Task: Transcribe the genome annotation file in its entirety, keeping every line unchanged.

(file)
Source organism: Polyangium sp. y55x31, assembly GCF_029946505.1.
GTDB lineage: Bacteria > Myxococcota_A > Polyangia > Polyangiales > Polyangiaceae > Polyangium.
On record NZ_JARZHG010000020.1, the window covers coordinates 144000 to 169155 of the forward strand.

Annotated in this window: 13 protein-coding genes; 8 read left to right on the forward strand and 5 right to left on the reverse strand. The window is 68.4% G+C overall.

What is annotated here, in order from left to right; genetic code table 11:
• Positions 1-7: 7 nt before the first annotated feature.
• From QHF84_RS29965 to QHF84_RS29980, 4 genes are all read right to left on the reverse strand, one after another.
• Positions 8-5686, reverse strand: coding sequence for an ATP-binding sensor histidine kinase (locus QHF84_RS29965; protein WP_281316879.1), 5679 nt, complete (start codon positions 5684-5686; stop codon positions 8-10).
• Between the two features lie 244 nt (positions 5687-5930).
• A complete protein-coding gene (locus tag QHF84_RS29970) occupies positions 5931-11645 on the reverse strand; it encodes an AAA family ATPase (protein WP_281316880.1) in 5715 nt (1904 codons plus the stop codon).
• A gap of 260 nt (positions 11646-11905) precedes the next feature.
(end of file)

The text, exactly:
Source organism: Polyangium sp. y55x31, assembly GCF_029946505.1.
GTDB lineage: Bacteria > Myxococcota_A > Polyangia > Polyangiales > Polyangiaceae > Polyangium.
On record NZ_JARZHG010000020.1, the window covers coordinates 144000 to 169155 of the forward strand.

Annotated in this window: 13 protein-coding genes; 8 read left to right on the forward strand and 5 right to left on the reverse strand. The window is 68.4% G+C overall.

What is annotated here, in order from left to right; genetic code table 11:
• Positions 1-7: 7 nt before the first annotated feature.
• From QHF84_RS29965 to QHF84_RS29980, 4 genes are all read right to left on the reverse strand, one after another.
• Positions 8-5686, reverse strand: coding sequence for an ATP-binding sensor histidine kinase (locus QHF84_RS29965; protein WP_281316879.1), 5679 nt, complete (start codon positions 5684-5686; stop codon positions 8-10).
• Between the two features lie 244 nt (positions 5687-5930).
• A complete protein-coding gene (locus tag QHF84_RS29970) occupies positions 5931-11645 on the reverse strand; it encodes an AAA family ATPase (protein WP_281316880.1) in 5715 nt (1904 codons plus the stop codon).
• A gap of 260 nt (positions 11646-11905) precedes the next feature.